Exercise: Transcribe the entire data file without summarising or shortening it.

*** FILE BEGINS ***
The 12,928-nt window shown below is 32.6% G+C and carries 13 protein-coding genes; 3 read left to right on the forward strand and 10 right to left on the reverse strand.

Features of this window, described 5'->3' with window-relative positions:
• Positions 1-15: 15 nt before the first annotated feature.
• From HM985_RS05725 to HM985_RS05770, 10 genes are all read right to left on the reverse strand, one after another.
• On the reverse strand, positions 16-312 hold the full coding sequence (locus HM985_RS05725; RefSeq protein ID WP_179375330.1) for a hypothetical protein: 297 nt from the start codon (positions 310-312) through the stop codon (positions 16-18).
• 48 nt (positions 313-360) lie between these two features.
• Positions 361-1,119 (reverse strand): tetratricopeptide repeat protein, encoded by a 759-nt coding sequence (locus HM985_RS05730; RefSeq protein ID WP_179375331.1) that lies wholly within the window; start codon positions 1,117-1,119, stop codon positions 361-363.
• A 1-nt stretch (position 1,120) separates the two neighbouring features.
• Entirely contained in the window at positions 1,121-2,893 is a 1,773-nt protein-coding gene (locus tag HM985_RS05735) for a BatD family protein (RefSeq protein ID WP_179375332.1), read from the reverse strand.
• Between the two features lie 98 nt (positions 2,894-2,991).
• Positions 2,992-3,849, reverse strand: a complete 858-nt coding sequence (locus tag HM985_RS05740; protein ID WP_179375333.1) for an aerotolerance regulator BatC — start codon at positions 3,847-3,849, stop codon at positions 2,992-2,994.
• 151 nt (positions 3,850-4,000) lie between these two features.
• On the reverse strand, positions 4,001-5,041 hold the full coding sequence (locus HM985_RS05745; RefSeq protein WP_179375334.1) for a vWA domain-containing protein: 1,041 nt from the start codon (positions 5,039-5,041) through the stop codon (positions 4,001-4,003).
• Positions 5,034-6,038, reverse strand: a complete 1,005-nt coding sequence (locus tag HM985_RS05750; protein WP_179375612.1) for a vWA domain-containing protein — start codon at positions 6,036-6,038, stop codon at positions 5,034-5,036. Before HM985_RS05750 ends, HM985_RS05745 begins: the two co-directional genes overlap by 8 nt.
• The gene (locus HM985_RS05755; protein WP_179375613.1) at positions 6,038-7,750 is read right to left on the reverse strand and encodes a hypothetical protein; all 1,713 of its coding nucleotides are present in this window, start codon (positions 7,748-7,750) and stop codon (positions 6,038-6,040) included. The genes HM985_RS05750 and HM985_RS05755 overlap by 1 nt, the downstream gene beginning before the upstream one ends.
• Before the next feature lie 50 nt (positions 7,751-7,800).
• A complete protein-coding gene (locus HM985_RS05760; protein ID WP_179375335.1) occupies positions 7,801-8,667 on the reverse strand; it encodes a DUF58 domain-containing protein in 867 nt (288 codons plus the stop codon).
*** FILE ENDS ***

The 12,928-nt window shown below is 32.6% G+C and carries 13 protein-coding genes; 3 read left to right on the forward strand and 10 right to left on the reverse strand.

Features of this window, described 5'->3' with window-relative positions:
• Positions 1-15: 15 nt before the first annotated feature.
• From HM985_RS05725 to HM985_RS05770, 10 genes are all read right to left on the reverse strand, one after another.
• On the reverse strand, positions 16-312 hold the full coding sequence (locus HM985_RS05725; RefSeq protein ID WP_179375330.1) for a hypothetical protein: 297 nt from the start codon (positions 310-312) through the stop codon (positions 16-18).
• 48 nt (positions 313-360) lie between these two features.
• Positions 361-1,119 (reverse strand): tetratricopeptide repeat protein, encoded by a 759-nt coding sequence (locus HM985_RS05730; RefSeq protein ID WP_179375331.1) that lies wholly within the window; start codon positions 1,117-1,119, stop codon positions 361-363.
• A 1-nt stretch (position 1,120) separates the two neighbouring features.
• Entirely contained in the window at positions 1,121-2,893 is a 1,773-nt protein-coding gene (locus tag HM985_RS05735) for a BatD family protein (RefSeq protein ID WP_179375332.1), read from the reverse strand.
• Between the two features lie 98 nt (positions 2,894-2,991).
• Positions 2,992-3,849, reverse strand: a complete 858-nt coding sequence (locus tag HM985_RS05740; protein ID WP_179375333.1) for an aerotolerance regulator BatC — start codon at positions 3,847-3,849, stop codon at positions 2,992-2,994.
• 151 nt (positions 3,850-4,000) lie between these two features.
• On the reverse strand, positions 4,001-5,041 hold the full coding sequence (locus HM985_RS05745; RefSeq protein WP_179375334.1) for a vWA domain-containing protein: 1,041 nt from the start codon (positions 5,039-5,041) through the stop codon (positions 4,001-4,003).
• Positions 5,034-6,038, reverse strand: a complete 1,005-nt coding sequence (locus tag HM985_RS05750; protein WP_179375612.1) for a vWA domain-containing protein — start codon at positions 6,036-6,038, stop codon at positions 5,034-5,036. Before HM985_RS05750 ends, HM985_RS05745 begins: the two co-directional genes overlap by 8 nt.
• The gene (locus HM985_RS05755; protein WP_179375613.1) at positions 6,038-7,750 is read right to left on the reverse strand and encodes a hypothetical protein; all 1,713 of its coding nucleotides are present in this window, start codon (positions 7,748-7,750) and stop codon (positions 6,038-6,040) included. The genes HM985_RS05750 and HM985_RS05755 overlap by 1 nt, the downstream gene beginning before the upstream one ends.
• Before the next feature lie 50 nt (positions 7,751-7,800).
• A complete protein-coding gene (locus HM985_RS05760; protein ID WP_179375335.1) occupies positions 7,801-8,667 on the reverse strand; it encodes a DUF58 domain-containing protein in 867 nt (288 codons plus the stop codon).